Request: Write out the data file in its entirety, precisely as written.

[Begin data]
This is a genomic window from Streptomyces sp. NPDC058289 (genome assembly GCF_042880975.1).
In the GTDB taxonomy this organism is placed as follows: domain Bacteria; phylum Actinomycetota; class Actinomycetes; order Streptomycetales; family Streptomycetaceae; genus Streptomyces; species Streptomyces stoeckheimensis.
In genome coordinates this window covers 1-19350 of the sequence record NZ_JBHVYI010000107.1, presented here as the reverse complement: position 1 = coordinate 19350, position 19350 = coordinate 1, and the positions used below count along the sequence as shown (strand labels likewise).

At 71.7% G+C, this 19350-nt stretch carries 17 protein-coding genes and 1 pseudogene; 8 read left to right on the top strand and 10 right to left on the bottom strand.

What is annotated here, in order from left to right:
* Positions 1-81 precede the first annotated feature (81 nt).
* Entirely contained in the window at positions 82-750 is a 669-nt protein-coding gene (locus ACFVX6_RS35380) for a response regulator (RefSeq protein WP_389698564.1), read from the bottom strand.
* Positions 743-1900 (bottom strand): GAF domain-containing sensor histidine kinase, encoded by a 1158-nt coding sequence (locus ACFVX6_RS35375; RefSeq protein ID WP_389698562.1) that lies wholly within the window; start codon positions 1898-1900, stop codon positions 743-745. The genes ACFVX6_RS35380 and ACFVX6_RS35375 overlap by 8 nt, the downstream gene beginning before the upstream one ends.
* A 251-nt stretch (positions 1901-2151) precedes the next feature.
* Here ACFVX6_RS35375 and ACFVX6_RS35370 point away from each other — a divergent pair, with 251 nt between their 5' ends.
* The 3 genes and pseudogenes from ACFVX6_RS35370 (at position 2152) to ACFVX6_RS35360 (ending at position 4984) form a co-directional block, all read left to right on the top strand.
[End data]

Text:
This is a genomic window from Streptomyces sp. NPDC058289 (genome assembly GCF_042880975.1).
In the GTDB taxonomy this organism is placed as follows: domain Bacteria; phylum Actinomycetota; class Actinomycetes; order Streptomycetales; family Streptomycetaceae; genus Streptomyces; species Streptomyces stoeckheimensis.
In genome coordinates this window covers 1-19350 of the sequence record NZ_JBHVYI010000107.1, presented here as the reverse complement: position 1 = coordinate 19350, position 19350 = coordinate 1, and the positions used below count along the sequence as shown (strand labels likewise).

At 71.7% G+C, this 19350-nt stretch carries 17 protein-coding genes and 1 pseudogene; 8 read left to right on the top strand and 10 right to left on the bottom strand.

What is annotated here, in order from left to right:
* Positions 1-81 precede the first annotated feature (81 nt).
* Entirely contained in the window at positions 82-750 is a 669-nt protein-coding gene (locus ACFVX6_RS35380) for a response regulator (RefSeq protein WP_389698564.1), read from the bottom strand.
* Positions 743-1900 (bottom strand): GAF domain-containing sensor histidine kinase, encoded by a 1158-nt coding sequence (locus ACFVX6_RS35375; RefSeq protein ID WP_389698562.1) that lies wholly within the window; start codon positions 1898-1900, stop codon positions 743-745. The genes ACFVX6_RS35380 and ACFVX6_RS35375 overlap by 8 nt, the downstream gene beginning before the upstream one ends.
* A 251-nt stretch (positions 1901-2151) precedes the next feature.
* Here ACFVX6_RS35375 and ACFVX6_RS35370 point away from each other — a divergent pair, with 251 nt between their 5' ends.
* The 3 genes and pseudogenes from ACFVX6_RS35370 (at position 2152) to ACFVX6_RS35360 (ending at position 4984) form a co-directional block, all read left to right on the top strand.